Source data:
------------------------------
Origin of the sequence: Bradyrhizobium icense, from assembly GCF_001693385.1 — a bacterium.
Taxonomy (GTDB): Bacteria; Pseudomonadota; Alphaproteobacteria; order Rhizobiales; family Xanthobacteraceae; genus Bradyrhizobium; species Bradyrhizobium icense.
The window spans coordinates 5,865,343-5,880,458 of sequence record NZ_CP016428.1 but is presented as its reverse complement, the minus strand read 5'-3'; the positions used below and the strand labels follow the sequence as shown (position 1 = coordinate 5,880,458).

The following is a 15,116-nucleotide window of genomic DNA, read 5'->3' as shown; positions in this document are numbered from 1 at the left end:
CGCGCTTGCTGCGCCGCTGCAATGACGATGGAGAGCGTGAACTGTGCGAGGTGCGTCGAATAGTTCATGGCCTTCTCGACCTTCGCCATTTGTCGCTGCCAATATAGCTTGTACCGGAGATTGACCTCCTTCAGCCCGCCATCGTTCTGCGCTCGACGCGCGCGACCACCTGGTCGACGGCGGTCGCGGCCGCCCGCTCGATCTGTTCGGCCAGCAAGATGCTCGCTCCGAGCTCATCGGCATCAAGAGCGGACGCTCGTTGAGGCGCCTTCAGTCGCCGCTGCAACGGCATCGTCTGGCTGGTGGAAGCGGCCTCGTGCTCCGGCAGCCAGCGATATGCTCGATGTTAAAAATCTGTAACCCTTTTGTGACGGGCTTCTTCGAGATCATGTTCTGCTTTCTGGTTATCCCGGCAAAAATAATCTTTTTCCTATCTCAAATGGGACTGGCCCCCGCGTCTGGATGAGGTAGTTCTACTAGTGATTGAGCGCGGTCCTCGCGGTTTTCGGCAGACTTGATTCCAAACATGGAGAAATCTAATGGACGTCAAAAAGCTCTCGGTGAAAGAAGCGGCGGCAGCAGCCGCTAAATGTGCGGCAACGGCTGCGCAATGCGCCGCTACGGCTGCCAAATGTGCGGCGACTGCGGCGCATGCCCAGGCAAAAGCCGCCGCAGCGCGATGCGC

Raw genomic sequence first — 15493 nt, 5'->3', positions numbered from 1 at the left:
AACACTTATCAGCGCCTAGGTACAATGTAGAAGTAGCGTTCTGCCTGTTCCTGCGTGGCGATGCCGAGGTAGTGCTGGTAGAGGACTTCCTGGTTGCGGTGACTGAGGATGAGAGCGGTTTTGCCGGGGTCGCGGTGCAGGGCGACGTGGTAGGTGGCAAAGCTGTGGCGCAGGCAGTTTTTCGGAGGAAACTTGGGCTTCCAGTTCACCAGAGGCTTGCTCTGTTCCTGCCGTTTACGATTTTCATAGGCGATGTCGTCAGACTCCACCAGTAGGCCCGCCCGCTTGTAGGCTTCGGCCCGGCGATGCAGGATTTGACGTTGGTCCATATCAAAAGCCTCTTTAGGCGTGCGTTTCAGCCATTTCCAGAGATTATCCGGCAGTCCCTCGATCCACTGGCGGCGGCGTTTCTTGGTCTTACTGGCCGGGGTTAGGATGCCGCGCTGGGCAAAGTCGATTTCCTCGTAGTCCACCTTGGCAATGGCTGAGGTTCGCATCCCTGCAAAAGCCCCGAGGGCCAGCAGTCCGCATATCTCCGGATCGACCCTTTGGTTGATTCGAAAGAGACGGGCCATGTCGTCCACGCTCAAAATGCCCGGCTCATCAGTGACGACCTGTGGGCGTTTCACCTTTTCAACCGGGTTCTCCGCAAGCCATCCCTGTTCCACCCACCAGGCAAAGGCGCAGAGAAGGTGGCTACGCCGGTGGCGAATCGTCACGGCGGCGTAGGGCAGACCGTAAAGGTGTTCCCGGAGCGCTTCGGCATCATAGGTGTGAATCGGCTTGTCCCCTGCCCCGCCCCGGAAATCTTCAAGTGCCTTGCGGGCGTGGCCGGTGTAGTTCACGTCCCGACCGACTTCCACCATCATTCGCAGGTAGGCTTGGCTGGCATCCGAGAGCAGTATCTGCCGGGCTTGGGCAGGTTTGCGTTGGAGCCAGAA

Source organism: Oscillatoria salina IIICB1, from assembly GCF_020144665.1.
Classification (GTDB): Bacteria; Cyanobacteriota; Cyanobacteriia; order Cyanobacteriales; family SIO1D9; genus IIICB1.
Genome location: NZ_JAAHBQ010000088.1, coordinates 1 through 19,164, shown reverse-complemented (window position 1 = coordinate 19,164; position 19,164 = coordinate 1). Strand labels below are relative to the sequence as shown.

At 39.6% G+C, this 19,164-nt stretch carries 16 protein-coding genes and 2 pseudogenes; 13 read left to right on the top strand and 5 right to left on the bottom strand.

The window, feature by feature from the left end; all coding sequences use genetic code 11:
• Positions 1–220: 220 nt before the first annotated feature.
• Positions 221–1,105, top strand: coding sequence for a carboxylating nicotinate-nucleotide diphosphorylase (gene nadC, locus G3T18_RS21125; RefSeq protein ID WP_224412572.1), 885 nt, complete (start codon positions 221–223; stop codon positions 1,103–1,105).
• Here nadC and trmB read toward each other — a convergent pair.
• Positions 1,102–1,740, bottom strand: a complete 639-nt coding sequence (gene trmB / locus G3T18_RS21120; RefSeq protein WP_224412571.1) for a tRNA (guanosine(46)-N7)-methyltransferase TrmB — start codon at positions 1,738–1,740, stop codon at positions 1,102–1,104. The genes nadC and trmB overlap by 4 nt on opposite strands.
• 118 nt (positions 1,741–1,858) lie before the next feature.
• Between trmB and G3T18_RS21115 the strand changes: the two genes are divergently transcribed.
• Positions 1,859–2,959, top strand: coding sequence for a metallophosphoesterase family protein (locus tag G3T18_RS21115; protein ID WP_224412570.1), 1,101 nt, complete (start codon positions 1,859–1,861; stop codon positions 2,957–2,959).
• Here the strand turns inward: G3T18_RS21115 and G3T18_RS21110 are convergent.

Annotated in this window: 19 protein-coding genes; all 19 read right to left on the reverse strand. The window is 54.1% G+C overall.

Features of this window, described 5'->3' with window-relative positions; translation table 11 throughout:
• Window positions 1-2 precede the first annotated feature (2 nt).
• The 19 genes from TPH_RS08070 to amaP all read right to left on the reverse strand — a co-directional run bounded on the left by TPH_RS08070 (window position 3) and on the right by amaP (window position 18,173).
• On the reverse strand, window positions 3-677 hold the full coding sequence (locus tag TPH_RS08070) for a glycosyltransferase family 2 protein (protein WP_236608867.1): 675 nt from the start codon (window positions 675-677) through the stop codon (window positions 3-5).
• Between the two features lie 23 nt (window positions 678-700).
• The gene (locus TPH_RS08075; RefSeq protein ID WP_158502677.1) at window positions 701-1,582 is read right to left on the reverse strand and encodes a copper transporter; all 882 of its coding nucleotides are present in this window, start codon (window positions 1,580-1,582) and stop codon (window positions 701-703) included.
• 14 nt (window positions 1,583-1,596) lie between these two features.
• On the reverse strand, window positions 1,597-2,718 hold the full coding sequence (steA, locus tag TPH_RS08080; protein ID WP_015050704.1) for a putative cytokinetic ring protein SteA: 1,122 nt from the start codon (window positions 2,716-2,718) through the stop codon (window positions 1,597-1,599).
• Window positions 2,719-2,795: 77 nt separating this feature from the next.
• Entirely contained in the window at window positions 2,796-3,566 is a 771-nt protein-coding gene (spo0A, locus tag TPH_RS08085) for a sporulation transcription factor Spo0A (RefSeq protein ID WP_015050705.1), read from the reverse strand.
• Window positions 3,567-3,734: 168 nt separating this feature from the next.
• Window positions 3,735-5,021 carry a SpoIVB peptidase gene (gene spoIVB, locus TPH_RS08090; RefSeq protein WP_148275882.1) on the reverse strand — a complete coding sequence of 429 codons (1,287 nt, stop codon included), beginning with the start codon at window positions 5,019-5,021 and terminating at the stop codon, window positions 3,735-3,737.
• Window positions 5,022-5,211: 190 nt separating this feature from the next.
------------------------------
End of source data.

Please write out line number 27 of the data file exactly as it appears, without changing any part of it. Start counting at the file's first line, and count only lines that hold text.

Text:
• The gene (locus TPH_RS08075; RefSeq protein ID WP_158502677.1) at window positions 701-1,582 is read right to left on the reverse strand and encodes a copper transporter; all 882 of its coding nucleotides are present in this window, start codon (window positions 1,580-1,582) and stop codon (window positions 701-703) included.